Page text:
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Western Lake Erie Basin Special Study

Effects of Conservation Practice Adoption on Cultivated Cropland Acres in Western Lake Erie Basin, 2003-06 and 2012

Western Lake Erie Basin cover

In March 2016, NRCS released the CEAP-Cropland report on the effects of recently adopted conservation practices on cropland in Western Lake Erie Basin (WLEB). This report, using farmer survey data collected in 2003-06 and in 2012, demonstrates that during the time between the two surveys, agricultural producers have significantly increased their use of an array of conservation measures to improve and protect water and soil quality in WLEB. The publication evaluates the impacts of voluntary conservation efforts in WLEB and also specifies future conservation treatment needs.

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Major findings from the Western Lake Erie Basin special study are listed below and summarized in the key findings. More specific details on effects of practices are in the full report and the executive summary.

  • Farmers maintained conservation practices, cropland acreage, and crop mixes despite higher commodity prices.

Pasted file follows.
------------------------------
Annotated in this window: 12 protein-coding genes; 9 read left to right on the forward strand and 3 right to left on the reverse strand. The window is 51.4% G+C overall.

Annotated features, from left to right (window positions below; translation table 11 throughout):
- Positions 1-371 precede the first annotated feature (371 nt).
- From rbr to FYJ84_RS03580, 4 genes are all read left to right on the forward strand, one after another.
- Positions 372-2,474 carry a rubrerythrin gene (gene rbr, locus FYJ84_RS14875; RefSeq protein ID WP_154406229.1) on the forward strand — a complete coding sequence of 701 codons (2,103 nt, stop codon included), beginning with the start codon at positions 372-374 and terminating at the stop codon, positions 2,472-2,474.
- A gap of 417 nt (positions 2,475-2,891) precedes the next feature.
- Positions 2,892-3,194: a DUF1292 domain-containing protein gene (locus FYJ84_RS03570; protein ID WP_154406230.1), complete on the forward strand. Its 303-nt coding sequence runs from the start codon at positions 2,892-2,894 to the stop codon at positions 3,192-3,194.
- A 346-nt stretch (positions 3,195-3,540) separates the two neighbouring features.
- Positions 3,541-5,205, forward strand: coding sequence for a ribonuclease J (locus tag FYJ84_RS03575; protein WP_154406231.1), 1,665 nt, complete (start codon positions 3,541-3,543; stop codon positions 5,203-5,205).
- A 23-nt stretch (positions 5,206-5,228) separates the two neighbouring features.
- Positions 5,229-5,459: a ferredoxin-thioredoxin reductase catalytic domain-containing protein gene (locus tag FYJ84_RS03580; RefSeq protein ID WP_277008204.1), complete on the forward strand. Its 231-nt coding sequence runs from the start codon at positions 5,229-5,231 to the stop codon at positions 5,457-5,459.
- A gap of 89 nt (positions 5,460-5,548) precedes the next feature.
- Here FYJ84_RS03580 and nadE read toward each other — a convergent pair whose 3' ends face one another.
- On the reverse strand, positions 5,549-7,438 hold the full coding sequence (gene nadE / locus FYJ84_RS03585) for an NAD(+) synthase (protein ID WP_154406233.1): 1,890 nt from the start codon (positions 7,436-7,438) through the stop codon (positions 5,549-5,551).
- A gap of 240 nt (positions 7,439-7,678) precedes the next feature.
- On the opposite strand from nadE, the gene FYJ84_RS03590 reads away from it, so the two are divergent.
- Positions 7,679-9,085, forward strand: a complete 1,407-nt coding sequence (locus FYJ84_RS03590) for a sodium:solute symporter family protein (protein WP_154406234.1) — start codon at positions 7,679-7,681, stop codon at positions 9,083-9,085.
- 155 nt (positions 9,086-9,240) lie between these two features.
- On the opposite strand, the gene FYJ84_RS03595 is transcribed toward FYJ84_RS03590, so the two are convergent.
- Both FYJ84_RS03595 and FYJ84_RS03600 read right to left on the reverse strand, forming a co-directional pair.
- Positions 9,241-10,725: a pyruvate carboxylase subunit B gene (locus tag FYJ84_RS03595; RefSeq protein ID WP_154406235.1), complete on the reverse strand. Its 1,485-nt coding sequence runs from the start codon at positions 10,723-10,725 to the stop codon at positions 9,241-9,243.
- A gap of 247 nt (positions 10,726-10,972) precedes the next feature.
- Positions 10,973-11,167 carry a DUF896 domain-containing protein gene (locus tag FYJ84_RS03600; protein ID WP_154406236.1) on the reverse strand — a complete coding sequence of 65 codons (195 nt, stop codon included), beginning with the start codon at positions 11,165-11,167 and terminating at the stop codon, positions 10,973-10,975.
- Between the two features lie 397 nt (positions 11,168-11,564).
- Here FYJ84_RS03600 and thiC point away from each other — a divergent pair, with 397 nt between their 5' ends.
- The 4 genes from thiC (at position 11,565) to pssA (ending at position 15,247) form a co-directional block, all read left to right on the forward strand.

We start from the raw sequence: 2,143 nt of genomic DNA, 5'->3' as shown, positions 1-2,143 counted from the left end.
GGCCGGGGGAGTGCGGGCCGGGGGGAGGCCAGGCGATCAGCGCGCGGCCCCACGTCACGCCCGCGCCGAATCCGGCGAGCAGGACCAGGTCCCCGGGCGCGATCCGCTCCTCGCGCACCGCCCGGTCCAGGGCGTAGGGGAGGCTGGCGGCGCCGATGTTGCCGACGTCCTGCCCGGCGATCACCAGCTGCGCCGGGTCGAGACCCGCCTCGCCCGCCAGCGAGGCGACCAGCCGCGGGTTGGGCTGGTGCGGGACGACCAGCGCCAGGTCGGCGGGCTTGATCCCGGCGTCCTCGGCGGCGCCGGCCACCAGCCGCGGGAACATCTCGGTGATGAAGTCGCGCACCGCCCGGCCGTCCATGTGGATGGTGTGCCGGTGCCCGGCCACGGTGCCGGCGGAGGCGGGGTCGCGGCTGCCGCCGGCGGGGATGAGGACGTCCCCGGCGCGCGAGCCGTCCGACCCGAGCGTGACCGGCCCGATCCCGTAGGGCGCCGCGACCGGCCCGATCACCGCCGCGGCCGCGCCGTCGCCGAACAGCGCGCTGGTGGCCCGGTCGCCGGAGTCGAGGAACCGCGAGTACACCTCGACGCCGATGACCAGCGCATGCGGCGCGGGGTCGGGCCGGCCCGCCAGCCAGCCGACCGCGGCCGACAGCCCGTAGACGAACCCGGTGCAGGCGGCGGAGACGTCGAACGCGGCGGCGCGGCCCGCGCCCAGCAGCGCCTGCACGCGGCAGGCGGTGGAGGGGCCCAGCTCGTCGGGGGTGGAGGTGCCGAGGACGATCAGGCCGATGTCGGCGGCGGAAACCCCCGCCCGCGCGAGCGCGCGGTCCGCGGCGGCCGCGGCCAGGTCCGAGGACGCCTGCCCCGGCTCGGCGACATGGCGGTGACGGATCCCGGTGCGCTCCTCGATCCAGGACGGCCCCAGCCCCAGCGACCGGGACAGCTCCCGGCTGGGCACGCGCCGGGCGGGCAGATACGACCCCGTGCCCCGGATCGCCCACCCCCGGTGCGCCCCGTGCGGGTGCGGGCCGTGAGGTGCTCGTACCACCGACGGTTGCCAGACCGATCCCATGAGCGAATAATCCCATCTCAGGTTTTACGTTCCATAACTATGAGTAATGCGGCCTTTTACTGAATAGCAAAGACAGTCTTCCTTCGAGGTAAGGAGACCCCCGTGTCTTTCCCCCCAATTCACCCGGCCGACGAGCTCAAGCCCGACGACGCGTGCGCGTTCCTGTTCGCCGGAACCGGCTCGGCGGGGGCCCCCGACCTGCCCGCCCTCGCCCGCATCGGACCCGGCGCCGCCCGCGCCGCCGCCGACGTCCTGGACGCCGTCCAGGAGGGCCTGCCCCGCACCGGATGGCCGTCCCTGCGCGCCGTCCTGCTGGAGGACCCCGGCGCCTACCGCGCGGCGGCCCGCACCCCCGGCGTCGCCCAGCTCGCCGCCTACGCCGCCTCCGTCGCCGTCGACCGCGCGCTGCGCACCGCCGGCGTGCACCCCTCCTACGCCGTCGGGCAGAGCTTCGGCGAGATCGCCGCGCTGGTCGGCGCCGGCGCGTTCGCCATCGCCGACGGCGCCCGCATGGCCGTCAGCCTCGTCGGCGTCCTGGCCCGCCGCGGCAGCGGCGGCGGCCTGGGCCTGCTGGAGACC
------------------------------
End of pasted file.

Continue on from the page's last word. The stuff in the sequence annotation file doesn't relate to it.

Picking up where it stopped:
• The cost of conservation practices in place represents a significant annual investment, rising from $208 million in 2003-06 to $277 million in 2012.
  • Compared to a no-practice scenario, voluntary conservation practices in use on WLEB cropland in 2012 reduce annual sediment losses by 81 percent (9.1 million tons per year), reduce total nitrogen losses by 36 percent (40.6 million pounds per year), and reduce total phosphorus losses by 75 percent (11.4 million pounds per year). Harvested crops remove an average of 87 percent of the average phosphorus applied annually to cropland.
  • No single conservation solution will meet the needs of each field and farm.
  • Additional progress in nutrient and erosion control will depend on advanced precision technologies.

 

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